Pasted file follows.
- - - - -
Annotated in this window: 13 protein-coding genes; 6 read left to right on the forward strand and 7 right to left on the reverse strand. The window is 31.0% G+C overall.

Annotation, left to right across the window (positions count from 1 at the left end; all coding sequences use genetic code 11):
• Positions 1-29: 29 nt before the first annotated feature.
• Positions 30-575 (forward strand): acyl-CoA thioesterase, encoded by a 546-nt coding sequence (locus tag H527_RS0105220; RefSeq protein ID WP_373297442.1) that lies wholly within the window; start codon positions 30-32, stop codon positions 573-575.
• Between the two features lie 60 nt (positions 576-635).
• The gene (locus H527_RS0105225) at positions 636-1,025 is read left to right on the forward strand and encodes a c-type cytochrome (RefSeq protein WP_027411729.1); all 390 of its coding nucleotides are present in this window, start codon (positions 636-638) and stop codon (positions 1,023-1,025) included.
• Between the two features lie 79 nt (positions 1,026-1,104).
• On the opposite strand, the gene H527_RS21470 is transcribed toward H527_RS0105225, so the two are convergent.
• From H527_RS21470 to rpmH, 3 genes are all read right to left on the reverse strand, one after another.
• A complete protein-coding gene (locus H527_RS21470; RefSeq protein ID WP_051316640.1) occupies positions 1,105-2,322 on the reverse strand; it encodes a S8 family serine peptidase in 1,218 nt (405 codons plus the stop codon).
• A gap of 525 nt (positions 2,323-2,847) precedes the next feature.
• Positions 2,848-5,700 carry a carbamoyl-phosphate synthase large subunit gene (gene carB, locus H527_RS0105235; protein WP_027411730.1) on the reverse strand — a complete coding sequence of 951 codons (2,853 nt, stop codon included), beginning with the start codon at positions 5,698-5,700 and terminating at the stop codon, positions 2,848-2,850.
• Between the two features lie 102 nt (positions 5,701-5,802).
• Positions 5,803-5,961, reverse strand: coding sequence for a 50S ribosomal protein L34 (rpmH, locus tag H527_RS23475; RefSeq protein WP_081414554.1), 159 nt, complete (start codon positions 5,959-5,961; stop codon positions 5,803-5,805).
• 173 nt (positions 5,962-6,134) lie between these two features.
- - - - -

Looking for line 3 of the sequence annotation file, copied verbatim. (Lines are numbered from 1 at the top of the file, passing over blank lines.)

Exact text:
• Positions 1-29: 29 nt before the first annotated feature.